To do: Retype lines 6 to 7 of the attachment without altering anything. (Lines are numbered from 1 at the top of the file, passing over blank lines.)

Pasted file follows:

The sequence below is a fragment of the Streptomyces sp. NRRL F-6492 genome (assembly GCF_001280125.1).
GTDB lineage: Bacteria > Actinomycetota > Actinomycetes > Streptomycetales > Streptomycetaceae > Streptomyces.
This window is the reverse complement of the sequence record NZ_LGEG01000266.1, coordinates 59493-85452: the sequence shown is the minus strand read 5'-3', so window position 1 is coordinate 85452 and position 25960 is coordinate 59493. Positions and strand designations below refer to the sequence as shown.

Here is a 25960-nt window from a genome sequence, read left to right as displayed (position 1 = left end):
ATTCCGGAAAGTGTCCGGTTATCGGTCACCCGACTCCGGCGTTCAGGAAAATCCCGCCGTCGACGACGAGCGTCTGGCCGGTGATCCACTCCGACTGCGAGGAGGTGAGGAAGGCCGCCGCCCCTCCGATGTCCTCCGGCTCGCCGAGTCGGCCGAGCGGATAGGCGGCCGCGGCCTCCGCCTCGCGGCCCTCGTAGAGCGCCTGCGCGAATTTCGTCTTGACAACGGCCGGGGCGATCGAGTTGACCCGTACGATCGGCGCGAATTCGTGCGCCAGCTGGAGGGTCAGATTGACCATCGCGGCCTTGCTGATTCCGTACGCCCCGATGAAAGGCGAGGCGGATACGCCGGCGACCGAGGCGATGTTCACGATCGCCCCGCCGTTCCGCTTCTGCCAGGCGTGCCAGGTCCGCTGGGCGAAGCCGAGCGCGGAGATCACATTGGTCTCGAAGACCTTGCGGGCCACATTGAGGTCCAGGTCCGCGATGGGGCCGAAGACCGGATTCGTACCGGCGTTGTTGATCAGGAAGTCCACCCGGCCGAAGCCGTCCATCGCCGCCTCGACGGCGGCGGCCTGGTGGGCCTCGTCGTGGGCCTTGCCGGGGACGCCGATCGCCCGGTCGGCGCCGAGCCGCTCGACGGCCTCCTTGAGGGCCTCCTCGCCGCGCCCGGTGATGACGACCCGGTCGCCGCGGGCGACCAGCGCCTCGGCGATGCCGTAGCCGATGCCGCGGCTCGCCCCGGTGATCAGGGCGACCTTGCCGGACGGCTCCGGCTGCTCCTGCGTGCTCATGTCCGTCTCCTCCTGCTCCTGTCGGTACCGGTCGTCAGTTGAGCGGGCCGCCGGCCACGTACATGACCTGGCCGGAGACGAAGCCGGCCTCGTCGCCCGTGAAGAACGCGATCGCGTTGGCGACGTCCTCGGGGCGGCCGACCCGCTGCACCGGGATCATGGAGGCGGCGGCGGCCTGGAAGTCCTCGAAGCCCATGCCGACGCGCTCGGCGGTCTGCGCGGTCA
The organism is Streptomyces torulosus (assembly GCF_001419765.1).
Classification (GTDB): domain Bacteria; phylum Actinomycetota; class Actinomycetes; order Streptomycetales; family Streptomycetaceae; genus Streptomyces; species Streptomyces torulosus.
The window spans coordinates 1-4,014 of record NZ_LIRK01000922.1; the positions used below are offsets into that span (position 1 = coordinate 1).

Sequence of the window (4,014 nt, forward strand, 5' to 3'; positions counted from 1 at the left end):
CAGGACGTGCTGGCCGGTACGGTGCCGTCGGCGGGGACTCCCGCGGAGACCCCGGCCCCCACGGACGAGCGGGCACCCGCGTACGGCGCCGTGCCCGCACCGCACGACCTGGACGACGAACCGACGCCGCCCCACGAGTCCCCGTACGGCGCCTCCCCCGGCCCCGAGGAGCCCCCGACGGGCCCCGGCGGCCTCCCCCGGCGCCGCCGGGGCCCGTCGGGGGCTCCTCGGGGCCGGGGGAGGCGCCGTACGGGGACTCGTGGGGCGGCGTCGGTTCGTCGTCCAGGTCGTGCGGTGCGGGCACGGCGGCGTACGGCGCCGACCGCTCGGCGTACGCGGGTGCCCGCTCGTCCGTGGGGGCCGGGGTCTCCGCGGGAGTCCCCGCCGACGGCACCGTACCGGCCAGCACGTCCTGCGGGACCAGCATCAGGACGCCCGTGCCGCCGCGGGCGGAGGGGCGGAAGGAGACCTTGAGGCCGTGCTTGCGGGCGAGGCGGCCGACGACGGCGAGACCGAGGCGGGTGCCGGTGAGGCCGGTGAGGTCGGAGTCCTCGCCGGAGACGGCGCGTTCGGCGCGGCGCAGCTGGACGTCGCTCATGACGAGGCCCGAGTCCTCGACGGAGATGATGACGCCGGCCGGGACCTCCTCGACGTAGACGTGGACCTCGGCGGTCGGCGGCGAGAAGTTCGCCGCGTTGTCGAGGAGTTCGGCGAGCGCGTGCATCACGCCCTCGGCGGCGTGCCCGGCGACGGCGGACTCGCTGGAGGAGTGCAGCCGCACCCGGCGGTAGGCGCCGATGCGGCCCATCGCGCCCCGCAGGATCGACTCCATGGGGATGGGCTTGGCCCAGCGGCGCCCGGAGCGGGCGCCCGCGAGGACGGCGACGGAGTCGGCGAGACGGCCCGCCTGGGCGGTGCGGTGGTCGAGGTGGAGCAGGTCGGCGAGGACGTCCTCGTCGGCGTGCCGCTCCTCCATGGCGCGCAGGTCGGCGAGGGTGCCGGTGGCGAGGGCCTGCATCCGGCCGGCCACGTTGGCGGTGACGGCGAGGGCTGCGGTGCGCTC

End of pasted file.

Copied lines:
The organism is Streptomyces torulosus (assembly GCF_001419765.1).
Classification (GTDB): domain Bacteria; phylum Actinomycetota; class Actinomycetes; order Streptomycetales; family Streptomycetaceae; genus Streptomyces; species Streptomyces torulosus.